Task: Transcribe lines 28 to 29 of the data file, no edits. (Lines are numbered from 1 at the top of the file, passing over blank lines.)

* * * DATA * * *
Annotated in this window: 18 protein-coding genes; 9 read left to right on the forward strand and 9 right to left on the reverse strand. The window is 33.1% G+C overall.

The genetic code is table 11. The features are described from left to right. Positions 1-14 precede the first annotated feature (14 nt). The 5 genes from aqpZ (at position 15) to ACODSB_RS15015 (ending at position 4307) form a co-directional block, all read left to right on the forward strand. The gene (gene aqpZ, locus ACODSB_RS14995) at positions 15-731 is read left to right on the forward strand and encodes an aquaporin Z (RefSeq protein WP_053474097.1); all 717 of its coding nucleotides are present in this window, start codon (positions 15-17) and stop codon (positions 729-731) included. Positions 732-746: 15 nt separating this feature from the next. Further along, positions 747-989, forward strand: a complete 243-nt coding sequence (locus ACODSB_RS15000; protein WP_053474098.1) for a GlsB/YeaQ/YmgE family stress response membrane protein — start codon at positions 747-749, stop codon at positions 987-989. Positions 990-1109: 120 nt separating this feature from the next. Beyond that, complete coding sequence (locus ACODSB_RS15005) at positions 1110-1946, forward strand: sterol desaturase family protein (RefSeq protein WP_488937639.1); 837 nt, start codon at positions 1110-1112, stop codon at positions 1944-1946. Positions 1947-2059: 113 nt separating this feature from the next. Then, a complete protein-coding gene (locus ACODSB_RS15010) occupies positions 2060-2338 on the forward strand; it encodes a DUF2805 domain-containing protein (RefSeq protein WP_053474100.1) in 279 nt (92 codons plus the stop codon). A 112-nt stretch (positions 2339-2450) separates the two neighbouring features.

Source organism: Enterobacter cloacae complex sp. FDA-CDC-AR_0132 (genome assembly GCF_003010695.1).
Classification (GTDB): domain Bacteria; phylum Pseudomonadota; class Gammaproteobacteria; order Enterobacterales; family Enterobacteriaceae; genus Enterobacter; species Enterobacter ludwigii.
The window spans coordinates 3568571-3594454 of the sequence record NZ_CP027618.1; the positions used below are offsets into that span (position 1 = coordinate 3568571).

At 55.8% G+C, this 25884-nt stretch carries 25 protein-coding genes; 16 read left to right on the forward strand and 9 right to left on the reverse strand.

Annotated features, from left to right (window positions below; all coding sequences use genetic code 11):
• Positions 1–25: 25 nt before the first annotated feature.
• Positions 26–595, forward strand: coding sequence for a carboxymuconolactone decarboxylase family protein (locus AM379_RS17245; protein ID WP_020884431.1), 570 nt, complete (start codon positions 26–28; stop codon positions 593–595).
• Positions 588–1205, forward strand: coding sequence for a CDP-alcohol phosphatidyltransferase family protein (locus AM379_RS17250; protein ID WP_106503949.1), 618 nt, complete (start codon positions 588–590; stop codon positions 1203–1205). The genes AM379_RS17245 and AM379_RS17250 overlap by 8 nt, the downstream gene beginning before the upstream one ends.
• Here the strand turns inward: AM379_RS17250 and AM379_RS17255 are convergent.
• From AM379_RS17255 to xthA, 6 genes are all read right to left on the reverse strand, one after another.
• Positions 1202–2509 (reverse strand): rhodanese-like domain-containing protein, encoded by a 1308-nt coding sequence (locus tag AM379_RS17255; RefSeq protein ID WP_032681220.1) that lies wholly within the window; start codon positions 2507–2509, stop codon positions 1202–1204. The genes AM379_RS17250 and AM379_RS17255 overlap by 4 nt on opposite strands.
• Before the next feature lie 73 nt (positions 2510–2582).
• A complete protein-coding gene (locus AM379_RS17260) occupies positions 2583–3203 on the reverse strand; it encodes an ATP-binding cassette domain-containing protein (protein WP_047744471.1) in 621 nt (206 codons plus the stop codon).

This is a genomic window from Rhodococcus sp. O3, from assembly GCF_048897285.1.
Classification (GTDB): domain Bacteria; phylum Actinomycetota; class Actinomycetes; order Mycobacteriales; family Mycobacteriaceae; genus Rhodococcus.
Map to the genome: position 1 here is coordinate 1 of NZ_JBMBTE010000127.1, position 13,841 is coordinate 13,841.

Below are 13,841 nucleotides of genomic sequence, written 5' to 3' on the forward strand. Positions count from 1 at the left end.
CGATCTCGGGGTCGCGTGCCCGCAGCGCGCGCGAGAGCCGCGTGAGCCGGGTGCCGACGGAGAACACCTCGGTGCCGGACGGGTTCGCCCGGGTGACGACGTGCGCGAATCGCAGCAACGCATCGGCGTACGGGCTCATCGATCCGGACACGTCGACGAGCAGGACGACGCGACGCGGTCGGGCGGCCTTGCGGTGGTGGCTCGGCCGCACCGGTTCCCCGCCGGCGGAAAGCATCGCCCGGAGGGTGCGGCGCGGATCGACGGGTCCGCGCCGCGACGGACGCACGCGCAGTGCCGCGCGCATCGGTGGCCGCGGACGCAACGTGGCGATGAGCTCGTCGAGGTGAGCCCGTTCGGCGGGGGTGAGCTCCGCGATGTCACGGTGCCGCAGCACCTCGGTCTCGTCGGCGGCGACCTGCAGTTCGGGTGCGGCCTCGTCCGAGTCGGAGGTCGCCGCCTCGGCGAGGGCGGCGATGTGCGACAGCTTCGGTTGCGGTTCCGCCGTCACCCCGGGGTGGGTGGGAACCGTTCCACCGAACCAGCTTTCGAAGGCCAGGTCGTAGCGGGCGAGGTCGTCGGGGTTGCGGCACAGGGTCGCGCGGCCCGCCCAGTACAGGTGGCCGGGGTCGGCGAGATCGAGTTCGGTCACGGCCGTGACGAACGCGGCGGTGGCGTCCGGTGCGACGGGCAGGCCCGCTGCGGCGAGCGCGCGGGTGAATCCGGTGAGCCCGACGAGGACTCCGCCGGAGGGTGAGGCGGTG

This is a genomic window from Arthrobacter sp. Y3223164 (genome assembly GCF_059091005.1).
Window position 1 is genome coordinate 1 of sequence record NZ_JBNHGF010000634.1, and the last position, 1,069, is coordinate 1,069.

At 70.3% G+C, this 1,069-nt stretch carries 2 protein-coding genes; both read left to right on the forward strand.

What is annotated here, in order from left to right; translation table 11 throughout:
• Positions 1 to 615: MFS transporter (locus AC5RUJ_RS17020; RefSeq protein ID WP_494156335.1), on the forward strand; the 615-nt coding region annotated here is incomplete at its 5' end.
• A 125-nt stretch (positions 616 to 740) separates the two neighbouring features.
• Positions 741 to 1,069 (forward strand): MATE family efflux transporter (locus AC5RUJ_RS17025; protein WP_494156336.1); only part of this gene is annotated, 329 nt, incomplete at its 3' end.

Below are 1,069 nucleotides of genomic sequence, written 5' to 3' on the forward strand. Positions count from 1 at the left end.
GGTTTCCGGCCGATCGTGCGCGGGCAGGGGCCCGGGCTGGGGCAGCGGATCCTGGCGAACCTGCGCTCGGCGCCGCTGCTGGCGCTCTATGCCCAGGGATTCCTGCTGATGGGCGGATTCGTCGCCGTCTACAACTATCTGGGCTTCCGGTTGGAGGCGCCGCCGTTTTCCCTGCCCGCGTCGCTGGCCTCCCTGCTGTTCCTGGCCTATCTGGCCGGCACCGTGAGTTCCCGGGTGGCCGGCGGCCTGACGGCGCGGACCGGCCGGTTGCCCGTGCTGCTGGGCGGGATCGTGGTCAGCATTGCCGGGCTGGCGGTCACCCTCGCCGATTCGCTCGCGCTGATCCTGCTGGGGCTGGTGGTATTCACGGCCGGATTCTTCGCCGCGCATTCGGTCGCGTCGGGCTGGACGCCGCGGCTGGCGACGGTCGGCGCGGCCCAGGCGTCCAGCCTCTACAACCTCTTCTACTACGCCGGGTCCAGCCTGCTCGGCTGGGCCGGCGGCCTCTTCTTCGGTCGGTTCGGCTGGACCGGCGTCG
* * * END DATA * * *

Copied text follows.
Below are 1,069 nucleotides of genomic sequence, written 5' to 3' on the forward strand. Positions count from 1 at the left end.
GGTTTCCGGCCGATCGTGCGCGGGCAGGGGCCCGGGCTGGGGCAGCGGATCCTGGCGAACCTGCGCTCGGCGCCGCTGCTGGCGCTCTATGCCCAGGGATTCCTGCTGATGGGCGGATTCGTCGCCGTCTACAACTATCTGGGCTTCCGGTTGGAGGCGCCGCCGTTTTCCCTGCCCGCGTCGCTGGCCTCCCTGCTGTTCCTGGCCTATCTGGCCGGCACCGTGAGTTCCCGGGTGGCCGGCGGCCTGACGGCGCGGACCGGCCGGTTGCCCGTGCTGCTGGGCGGGATCGTGGTCAGCATTGCCGGGCTGGCGGTCACCCTCGCCGATTCGCTCGCGCTGATCCTGCTGGGGCTGGTGGTATTCACGGCCGGATTCTTCGCCGCGCATTCGGTCGCGTCGGGCTGGACGCCGCGGCTGGCGACGGTCGGCGCGGCCCAGGCGTCCAGCCTCTACAACCTCTTCTACTACGCCGGGTCCAGCCTGCTCGGCTGGGCCGGCGGCCTCTTCTTCGGTCGGTTCGGCTGGACCGGCGTCG